In services, we also look at the spaces between transactions. We see how people change channels to fulfil a need or desire – and its evolution. So when we apply a service lens, we start paying attention to a relationship that develops over time.
Where product design gets it right
Our intention is not to invalidate everything the product mindset has brought to organisations worldwide. Seeing how the digital revolution has made most of our lives better and more fluid through those solutions has been amazing. And it is easy to see why the product view has taken such a dominant position in the digital landscape.
Enabling and fixing transactions to meet customer expectations
Since most people nowadays have access to smartphones (and the internet) and expect digital solutions to satisfy their needs and desires, product designers have been busy moving organisations to where customers expect them to be. Most transactions must be made available in a digital format, and plenty more need fixing. Taking our society to a digital landscape is currently the main benefit of product design work.
Autonomy to move quickly
By having a clear division around products, organisations provide teams with the right amount of accountability to decide what to do next. They are free to implement changes that might address business goals, which creates the right environment for teams to move fast. With more autonomy, organisations can ship products more quickly.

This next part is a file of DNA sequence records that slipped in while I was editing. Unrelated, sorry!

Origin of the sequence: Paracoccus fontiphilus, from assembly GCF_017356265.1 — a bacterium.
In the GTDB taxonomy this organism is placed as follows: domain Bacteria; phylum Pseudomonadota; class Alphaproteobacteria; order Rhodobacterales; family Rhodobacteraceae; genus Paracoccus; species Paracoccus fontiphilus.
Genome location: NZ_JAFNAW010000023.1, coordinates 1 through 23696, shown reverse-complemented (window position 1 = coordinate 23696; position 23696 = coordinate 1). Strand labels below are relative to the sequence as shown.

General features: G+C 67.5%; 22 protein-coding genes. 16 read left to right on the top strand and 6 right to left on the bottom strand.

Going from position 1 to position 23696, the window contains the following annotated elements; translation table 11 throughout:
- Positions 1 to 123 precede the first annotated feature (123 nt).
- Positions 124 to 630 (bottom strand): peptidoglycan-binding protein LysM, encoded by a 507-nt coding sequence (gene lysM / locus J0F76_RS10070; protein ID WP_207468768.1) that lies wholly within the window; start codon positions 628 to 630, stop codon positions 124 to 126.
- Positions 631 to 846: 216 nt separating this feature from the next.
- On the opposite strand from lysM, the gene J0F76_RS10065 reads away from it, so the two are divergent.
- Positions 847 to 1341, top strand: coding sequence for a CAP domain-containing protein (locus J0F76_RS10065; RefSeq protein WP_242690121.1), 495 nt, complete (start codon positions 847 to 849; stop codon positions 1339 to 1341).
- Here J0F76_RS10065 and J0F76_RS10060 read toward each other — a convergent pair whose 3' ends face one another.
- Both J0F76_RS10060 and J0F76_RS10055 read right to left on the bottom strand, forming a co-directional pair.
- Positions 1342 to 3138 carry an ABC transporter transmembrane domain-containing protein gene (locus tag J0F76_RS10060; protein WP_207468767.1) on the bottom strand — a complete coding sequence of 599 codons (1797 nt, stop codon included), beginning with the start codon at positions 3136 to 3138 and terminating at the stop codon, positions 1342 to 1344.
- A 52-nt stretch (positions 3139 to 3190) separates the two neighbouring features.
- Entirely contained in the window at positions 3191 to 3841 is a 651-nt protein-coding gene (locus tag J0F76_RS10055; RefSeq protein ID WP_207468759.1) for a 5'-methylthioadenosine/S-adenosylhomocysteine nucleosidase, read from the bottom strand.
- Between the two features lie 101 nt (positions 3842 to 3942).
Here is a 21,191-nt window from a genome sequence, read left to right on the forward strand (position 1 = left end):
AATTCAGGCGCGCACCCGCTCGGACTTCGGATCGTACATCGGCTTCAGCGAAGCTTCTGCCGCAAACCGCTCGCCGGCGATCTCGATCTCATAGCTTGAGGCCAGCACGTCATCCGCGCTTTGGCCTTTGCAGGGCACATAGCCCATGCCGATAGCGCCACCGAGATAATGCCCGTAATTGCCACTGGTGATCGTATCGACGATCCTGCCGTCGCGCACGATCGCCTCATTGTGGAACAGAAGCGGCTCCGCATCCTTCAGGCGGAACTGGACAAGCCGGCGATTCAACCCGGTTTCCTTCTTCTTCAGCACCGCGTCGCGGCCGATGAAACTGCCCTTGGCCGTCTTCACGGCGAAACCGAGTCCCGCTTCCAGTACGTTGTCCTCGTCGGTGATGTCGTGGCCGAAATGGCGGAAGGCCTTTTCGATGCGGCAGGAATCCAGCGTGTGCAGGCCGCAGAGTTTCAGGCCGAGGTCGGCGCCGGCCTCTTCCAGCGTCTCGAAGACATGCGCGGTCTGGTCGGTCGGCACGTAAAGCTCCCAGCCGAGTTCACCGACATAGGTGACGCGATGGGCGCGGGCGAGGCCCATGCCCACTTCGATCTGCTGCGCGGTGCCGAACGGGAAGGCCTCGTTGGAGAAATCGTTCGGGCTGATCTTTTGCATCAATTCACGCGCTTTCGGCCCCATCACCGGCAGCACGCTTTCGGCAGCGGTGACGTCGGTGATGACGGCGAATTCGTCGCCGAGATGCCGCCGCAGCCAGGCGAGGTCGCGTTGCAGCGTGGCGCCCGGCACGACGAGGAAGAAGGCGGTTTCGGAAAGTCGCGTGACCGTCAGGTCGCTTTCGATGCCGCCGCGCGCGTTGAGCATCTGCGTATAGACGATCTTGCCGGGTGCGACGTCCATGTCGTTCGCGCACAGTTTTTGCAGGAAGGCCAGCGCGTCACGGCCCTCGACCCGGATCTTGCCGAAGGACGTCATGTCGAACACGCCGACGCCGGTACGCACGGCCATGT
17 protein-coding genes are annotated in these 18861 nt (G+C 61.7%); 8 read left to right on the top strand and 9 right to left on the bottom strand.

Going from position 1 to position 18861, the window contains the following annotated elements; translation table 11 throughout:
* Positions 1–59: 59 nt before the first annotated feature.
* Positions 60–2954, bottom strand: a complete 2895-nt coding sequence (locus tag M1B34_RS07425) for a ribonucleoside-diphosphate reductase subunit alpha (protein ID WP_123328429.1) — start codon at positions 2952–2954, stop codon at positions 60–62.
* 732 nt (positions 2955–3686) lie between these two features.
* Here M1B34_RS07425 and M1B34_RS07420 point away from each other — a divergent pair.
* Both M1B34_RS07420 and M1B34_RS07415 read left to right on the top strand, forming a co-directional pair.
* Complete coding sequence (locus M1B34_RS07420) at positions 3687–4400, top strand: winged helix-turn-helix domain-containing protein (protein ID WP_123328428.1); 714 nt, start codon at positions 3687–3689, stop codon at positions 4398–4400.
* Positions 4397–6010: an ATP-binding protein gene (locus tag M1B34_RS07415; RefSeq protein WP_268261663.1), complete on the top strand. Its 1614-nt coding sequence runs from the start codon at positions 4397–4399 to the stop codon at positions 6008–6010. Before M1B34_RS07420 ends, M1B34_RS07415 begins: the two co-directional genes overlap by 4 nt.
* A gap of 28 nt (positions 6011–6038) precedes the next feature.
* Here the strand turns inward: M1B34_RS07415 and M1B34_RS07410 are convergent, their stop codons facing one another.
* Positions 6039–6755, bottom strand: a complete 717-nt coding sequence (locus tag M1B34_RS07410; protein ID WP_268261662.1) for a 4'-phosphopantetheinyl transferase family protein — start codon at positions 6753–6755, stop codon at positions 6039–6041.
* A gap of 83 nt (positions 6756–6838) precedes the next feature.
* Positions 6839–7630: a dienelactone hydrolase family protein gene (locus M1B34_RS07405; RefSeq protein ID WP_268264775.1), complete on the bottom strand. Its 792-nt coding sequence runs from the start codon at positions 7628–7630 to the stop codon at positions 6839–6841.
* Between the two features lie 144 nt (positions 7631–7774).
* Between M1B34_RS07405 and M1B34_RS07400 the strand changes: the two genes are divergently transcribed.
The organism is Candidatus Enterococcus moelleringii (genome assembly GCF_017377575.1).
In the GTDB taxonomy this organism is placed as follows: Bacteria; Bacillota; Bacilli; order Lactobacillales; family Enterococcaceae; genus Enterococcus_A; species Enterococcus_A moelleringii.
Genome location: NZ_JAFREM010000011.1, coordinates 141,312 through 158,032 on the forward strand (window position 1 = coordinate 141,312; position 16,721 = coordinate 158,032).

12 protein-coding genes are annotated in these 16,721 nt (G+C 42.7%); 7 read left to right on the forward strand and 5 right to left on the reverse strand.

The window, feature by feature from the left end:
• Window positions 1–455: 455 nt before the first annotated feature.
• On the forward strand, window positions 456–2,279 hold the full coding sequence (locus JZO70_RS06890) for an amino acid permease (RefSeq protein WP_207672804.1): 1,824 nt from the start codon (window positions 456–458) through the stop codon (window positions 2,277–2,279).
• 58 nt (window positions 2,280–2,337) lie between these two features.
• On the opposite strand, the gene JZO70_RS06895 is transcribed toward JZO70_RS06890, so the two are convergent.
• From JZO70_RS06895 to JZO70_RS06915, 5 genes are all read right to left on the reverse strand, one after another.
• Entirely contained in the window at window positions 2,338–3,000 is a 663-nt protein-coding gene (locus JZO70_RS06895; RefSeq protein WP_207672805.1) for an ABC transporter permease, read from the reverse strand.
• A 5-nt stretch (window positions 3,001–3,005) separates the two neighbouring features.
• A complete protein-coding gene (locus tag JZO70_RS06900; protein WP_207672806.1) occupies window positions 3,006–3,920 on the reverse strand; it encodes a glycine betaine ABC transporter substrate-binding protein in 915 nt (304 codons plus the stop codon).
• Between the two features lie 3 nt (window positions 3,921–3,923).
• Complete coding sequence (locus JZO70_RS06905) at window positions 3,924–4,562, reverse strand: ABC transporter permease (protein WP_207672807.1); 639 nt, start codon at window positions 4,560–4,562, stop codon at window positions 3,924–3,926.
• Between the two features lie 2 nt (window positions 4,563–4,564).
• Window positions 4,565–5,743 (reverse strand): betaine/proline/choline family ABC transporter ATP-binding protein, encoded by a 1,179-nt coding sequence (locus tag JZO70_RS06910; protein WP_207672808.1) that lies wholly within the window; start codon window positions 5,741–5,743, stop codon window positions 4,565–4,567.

Fast reaction to changes in the market
Being digital means being where your customers expect you to be. With technologies advancing at a faster pace, organisations must build more screens (or other ways of interactions). Having teams dedicated to making those interfaces have helped organisations keep up with their expected pace, rapidly reacting to changes in the competitive landscape.
Constant learning and adjustments on the go
Services (and digital products) are not all implemented simultaneously, and once they touch customers, they will need adjustments. Having teams dedicated to a product means they build, launch and measure the impact of their solutions. This last part allows them to quickly learn what’s not right to make changes when needed instead of just hopping to the next project.
Bridging products with services
Service designers have approached projects as industrial designers do for a long time. But whilst objects must be designed in advance so they can be manufactured, services have multiple moving pieces, which are not implemented all at once. They must constantly change, evolving according to customers and organisational needs. And while it might be a good idea to determine an ideal vision for the service, it starts to change as soon as it begins being implemented. Service design should take advantage of this aspect that product design provides.
Instead of tweaking and improving bits and bytes of siloed products, organisations must also understand how everything is connected. Find balance and synchrony among products to satisfy customers with an optimised operation. And whilst it is crucial to optimize customer tasks by improving products, organisations must also be on the outlook for innovating themselves. They should look for new ways of doing the same thing they do and also think of new things to do, always with customers and their service in mind.